It was a roller coaster ride for football fans
in Minnesota in 2003, as the Vikings started 6-0, then went 3-7 the rest of the way. That 9-7 record wasn't good enough, as the team missed the
playoffs on the final play of the season. Despite the collapse, head coach Mike Tice's team still boasted the top-ranked offense in the NFL last
season. Leading the way was quarterback Dante Culpepper, whose improved play made the talented receiving corps even more dangerous. Top target Randy
Moss will be joined this season by Marcus Robinson, a free agent signing from Baltimore, and solid holdovers Kelly Campbell and Nate Burleson.
At running back, Michael Bennett will continue to shoulder the load, with Onterrio Smith getting some carries as well. Each will be working behind an
effective offensive line featuring all of last season's starters. The Vikings' defense, 23rd-ranked last season, remains a question mark. While the
defensive line and secondary are solid, the linebacker corps is inexperienced and could be the team's weakness. Mike Tice is on the clock, the
Minnesota Vikings' head coach has been known primarily for two things since taking over the team at the tail end of the 2001 season. One, the ill-
conceived "Randy Ratio," in which wideout Randy Moss was to receive a preponderance of touches, contributed to Minnesota's 6-10 record in 2002. The
second notable item during Tice's tenure was last year's 6-0 horrific collapse. The Vikings managed to lose to some of the NFL's worst teams during
the slide, including the Giants, Raiders, Chargers, and Cardinals, all of which finished 4-12.
Since Las Vegas odds-makers have Philadelphia as the favorite in the NFC and Minnesota second, the two teams' NFC showdown on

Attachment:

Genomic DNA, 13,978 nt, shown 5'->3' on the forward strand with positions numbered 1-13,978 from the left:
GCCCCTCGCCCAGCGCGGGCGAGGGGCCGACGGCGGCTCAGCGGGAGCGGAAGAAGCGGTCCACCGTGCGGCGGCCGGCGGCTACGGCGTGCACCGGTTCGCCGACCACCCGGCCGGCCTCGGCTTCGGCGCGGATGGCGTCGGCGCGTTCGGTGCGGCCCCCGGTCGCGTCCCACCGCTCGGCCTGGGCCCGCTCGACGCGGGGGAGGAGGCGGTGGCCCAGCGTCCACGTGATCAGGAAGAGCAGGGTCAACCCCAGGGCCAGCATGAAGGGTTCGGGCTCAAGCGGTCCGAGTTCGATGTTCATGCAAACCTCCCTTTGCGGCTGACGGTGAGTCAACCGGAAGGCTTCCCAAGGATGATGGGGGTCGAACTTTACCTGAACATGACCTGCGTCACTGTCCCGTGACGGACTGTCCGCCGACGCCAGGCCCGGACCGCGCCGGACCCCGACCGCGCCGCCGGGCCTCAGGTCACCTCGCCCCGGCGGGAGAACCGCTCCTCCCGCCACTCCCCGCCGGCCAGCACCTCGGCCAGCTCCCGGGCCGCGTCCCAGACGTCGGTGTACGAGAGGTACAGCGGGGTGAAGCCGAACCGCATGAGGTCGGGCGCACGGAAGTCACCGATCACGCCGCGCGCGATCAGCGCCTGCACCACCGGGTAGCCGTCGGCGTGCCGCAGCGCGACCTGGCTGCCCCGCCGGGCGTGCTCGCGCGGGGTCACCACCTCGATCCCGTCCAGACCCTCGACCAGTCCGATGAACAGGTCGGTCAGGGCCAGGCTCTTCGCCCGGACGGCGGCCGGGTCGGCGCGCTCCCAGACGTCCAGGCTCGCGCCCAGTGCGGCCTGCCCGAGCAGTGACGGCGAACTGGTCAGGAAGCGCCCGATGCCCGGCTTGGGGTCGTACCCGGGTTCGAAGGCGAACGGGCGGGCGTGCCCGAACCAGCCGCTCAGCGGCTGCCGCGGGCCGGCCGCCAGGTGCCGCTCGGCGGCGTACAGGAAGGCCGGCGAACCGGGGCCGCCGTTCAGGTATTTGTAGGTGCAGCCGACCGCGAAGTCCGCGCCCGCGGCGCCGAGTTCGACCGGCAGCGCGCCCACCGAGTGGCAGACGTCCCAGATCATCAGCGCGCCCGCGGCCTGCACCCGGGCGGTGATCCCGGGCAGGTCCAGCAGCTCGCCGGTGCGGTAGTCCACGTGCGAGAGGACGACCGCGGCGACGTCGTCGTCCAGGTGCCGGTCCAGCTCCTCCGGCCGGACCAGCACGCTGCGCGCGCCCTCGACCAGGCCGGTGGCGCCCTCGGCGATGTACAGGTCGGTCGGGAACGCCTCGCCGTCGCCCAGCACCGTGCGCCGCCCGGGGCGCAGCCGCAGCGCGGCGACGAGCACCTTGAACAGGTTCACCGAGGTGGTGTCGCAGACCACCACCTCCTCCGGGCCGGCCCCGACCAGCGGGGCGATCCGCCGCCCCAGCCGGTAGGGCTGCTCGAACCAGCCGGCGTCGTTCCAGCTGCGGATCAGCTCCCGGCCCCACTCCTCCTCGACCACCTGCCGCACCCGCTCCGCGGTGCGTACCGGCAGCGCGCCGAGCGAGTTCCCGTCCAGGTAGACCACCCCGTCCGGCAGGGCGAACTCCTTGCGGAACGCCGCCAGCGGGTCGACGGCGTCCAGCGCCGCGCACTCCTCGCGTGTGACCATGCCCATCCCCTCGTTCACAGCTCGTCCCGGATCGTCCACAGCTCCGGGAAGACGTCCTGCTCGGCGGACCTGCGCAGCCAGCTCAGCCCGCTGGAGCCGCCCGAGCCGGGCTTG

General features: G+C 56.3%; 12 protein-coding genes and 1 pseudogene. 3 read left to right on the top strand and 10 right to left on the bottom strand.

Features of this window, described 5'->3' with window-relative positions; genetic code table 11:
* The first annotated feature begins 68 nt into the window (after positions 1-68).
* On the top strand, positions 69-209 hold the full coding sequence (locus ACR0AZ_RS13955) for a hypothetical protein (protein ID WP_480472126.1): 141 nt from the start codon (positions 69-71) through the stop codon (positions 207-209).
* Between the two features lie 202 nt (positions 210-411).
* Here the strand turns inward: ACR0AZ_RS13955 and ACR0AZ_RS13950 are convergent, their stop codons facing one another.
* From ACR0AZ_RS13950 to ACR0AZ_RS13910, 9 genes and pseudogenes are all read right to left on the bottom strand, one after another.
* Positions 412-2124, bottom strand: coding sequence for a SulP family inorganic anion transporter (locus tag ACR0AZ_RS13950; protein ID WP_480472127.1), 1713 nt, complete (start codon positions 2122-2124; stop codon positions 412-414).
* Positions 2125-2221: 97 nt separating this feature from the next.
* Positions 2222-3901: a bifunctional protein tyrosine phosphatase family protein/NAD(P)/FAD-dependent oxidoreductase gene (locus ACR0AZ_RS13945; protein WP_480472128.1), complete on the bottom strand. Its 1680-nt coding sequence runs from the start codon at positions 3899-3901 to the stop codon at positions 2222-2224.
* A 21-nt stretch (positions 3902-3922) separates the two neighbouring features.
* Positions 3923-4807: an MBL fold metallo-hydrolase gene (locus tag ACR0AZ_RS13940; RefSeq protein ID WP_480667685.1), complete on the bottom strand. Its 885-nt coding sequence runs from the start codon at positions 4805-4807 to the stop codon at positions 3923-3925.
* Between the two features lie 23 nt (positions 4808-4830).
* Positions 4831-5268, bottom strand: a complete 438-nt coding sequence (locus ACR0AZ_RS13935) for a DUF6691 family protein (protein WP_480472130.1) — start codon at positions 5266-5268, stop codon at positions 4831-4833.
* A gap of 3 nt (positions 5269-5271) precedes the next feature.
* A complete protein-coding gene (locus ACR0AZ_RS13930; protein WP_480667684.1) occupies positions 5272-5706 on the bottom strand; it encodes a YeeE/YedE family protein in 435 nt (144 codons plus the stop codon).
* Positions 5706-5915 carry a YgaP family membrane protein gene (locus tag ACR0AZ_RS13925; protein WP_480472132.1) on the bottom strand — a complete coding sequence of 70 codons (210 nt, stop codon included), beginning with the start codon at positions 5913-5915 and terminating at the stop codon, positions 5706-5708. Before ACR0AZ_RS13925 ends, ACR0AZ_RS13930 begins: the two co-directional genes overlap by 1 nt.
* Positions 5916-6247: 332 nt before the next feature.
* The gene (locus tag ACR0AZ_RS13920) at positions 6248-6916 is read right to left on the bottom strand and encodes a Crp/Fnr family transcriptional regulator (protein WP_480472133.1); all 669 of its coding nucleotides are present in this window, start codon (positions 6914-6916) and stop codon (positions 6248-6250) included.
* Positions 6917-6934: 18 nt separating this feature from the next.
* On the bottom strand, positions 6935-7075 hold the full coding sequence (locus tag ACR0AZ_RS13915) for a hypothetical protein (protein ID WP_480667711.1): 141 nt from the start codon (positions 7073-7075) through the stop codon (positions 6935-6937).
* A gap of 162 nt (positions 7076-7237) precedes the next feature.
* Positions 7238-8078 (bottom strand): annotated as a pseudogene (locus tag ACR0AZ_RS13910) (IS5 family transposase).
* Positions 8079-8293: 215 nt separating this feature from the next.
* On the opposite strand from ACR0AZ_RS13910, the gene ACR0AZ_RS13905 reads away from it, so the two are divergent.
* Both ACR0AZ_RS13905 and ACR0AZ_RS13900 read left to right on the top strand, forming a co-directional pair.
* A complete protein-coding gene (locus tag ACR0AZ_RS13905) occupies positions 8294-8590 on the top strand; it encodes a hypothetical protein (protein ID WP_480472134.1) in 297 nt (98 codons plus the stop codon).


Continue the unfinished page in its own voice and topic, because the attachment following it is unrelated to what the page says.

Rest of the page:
Monday Night Football on Sept. 20 will be a key early-season indicator of how good both teams can be. That will be a nationally televised game on ABC,
and there is little doubt the talking heads will have plenty of comparisons between the Vikings' Randy Moss and the Eagles' Terrell Owens. The other
key game is Nov. 14 at Green Bay. Most observers feels the NFC North will be a battle between the Vikings and Packers, and this first meeting at
Lambeau Field could set the tone for the second half of the season.
Daunte Culpepper (QB, 6-4,264, 6th year) to Randy Moss (WR, 6-4, 210, 7th year) has been the repeating theme the last few years in
Minnesota, but if Michael Bennett (RB, 5-9, 209, 4th year) returns to full health in 2004 after a Pro Bowl season in 2002, along with a host of very
talented complementary players on offense, this will be a dangerous unit. The Vikings also added veteran cornerback Antoine Winfield (CB, 5-9, 180,
6th year) on defense to go with a speed/youth movement on that side of the ball.
Free agents Antoine Winfield (CB, 5-9, 180, 6th year, Buffalo), Marcus Robinson (WR, 6-3, 215, 8th year, Baltimore); drafted
Kenechi Udeze (DE, 6-3, 281, R, USC) and Dontarrious Thomas (LB, 6-2, 241, R, Auburn) will also make an immediate impact.
With a great salary cap position, the Vikings lost no one they wanted to keep.
Pro Bowl center Matt Birk, TE Jim Kleinsasser, DT Kevin Williams, DT Chris Hovan, S Corey Chavous.